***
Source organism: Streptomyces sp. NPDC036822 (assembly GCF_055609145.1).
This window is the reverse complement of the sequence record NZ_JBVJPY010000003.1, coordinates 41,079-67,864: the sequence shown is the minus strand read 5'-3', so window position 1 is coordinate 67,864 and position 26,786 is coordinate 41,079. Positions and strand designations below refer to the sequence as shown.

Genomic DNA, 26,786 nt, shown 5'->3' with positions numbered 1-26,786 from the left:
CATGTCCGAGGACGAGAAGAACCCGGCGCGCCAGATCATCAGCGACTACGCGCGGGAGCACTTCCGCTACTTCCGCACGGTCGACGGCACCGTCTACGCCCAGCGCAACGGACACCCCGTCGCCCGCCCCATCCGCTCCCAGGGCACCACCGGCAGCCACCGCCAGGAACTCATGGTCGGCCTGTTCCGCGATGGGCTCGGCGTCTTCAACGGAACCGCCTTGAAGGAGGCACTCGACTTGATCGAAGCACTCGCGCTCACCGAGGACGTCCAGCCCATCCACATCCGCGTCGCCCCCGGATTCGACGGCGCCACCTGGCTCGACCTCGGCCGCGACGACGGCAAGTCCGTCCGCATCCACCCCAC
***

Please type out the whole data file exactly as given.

Source organism: Streptomyces sp. NPDC036822 (assembly GCF_055609145.1).
This window is the reverse complement of the sequence record NZ_JBVJPY010000003.1, coordinates 41,079-67,864: the sequence shown is the minus strand read 5'-3', so window position 1 is coordinate 67,864 and position 26,786 is coordinate 41,079. Positions and strand designations below refer to the sequence as shown.

Genomic DNA, 26,786 nt, shown 5'->3' with positions numbered 1-26,786 from the left:
CATGTCCGAGGACGAGAAGAACCCGGCGCGCCAGATCATCAGCGACTACGCGCGGGAGCACTTCCGCTACTTCCGCACGGTCGACGGCACCGTCTACGCCCAGCGCAACGGACACCCCGTCGCCCGCCCCATCCGCTCCCAGGGCACCACCGGCAGCCACCGCCAGGAACTCATGGTCGGCCTGTTCCGCGATGGGCTCGGCGTCTTCAACGGAACCGCCTTGAAGGAGGCACTCGACTTGATCGAAGCACTCGCGCTCACCGAGGACGTCCAGCCCATCCACATCCGCGTCGCCCCCGGATTCGACGGCGCCACCTGGCTCGACCTCGGCCGCGACGACGGCAAGTCCGTCCGCATCCACCCCAC